28th. Up, and this day put on a half shirt first this summer, it being very hot; and yet so ill-tempered I am grown, that I am afeard I shall catch cold, while all the world is ready to melt away. To the office all the morning, at noon to dinner at home, then to my office till the evening, then out about several businesses and then by appointment to the 'Change, and thence with my uncle Wight to the Mum house, and there drinking, he do complain of his wife most cruel as the most troublesome woman in the world, and how she will have her will, saying she brought him a portion and God knows what. By which, with many instances more, I perceive they do live a sad life together. Thence to the Mitre and there comes Dr. Burnett to us and Mr. Maes, but the meeting was chiefly to bring the Doctor and me together, and there I began to have his advice about my disease, and then invited him to my house: and I am resolved to put myself into his hands. Here very late, but I drank nothing, nor will, though he do advise me to take care of cold drinks. So home and to bed.
28th. Sir J. Minnes carried me and my wife to White Hall, and thence his coach along with my wife where she would. There after attending the Duke to discourse of the navy. We did not kiss his hand, nor do I think, for all their pretence, of going away to-morrow. Yet I believe they will not go for good and all, but I did take my leave of Sir William Coventry, who, it seems, was knighted and sworn a Privy-Counsellor two days since; who with his old kindness treated me, and I believe I shall ever findhim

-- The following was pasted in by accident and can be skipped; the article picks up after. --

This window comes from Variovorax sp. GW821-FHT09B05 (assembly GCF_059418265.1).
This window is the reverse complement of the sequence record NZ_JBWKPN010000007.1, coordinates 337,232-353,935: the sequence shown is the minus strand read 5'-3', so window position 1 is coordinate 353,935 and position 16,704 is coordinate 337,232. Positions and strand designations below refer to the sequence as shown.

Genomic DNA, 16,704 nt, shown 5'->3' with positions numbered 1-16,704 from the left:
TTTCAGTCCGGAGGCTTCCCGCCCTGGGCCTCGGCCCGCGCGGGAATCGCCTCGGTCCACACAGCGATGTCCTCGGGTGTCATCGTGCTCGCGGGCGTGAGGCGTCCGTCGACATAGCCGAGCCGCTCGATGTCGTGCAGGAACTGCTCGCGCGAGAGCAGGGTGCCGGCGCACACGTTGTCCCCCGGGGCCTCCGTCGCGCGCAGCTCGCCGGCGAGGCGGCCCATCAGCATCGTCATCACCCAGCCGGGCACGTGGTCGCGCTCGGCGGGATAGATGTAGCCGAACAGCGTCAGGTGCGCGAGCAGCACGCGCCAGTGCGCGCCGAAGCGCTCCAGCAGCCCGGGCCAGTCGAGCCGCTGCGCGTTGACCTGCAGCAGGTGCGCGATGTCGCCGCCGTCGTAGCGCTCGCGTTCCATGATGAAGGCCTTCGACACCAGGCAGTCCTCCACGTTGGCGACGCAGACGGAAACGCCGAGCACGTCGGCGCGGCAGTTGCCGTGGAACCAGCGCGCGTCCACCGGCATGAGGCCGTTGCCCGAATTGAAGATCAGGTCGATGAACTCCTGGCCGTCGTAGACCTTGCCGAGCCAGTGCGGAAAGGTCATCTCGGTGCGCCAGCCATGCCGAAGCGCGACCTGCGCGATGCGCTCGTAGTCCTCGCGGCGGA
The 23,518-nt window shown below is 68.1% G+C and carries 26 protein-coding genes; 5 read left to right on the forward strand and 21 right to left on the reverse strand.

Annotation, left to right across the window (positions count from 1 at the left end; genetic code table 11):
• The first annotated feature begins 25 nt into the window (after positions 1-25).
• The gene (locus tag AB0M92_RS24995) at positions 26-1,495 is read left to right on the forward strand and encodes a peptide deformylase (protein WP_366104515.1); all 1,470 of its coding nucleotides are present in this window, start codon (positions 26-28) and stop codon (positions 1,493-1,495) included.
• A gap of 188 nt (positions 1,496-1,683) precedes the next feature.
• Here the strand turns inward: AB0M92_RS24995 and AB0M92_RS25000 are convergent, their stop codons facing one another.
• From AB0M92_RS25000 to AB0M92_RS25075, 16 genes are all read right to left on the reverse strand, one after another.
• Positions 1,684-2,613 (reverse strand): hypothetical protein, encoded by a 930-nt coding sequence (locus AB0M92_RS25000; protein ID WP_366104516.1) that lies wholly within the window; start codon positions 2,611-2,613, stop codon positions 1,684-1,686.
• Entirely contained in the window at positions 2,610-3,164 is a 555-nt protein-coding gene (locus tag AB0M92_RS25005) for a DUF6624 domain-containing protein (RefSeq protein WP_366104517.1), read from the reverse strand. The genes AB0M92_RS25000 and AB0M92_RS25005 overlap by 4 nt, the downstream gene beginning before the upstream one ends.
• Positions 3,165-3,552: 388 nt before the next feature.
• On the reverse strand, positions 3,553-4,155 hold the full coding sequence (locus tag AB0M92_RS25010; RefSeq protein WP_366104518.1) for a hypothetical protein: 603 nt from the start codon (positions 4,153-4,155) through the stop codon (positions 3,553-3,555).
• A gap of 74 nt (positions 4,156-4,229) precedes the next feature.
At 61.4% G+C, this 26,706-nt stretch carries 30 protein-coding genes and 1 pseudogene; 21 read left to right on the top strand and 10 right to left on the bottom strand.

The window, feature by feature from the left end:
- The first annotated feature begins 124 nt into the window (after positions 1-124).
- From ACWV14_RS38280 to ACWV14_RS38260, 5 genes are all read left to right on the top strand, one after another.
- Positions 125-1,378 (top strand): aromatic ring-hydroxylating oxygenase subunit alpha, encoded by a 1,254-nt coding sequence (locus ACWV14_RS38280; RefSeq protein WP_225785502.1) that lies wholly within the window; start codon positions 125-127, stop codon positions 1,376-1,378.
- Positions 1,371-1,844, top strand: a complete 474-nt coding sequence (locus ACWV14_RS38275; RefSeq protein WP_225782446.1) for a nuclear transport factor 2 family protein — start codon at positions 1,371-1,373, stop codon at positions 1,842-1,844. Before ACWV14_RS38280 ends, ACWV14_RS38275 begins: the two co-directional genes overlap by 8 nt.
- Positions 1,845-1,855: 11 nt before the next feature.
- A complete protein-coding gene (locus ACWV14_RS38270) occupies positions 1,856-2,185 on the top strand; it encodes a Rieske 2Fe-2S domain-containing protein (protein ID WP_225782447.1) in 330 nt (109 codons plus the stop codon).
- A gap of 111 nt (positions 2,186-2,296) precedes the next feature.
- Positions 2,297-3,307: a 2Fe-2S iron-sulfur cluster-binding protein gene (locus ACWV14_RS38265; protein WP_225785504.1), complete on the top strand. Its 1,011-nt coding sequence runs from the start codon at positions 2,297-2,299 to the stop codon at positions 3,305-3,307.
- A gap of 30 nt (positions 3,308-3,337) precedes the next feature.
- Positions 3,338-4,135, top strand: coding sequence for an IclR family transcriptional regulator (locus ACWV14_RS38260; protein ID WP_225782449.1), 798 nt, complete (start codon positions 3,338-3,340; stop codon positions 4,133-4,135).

a noble friend. Thence by water to Blackfriars, and so to Paul's churchyard and bespoke severall books, and so home and there dined, my man William giving me a lobster sent him by my old maid Sarah. This morning I met with Sir G. Carteret, who tells me how all things proceed between my Lord Sandwich and himself to full content, and both sides depend upon having the match finished presently, and professed great kindnesse to me, and said that now we were something akin. I am mightily, both with respect to myself and much more of my Lord's family, glad of this alliance. After dinner to White Hall, thinking to speak with my Lord Ashly, but failed, and I whiled away some time in Westminster Hall against he did come, in my way observing several plague houses in King's Street andnear
the Palace. Here I hear Mrs. Martin is gone out of town, and that her husband, an idle fellow, is since come out of France, as he pretends, but I believe not that he hath been. I was fearful of going to any house, but I did to the Swan, and thence to White Hall, giving the waterman a shilling, because a young fellow and belonging to the Plymouth. Thence by coach to several places, and so home, and all the evening with Sir J. Minnes and all the women of the house (excepting my Lady Batten) late in the garden chatting. At 12 o'clock home to supper and to bed. My Lord Sandwich is gone towards the sea to-day, it being a sudden resolution, I having taken no leave of him.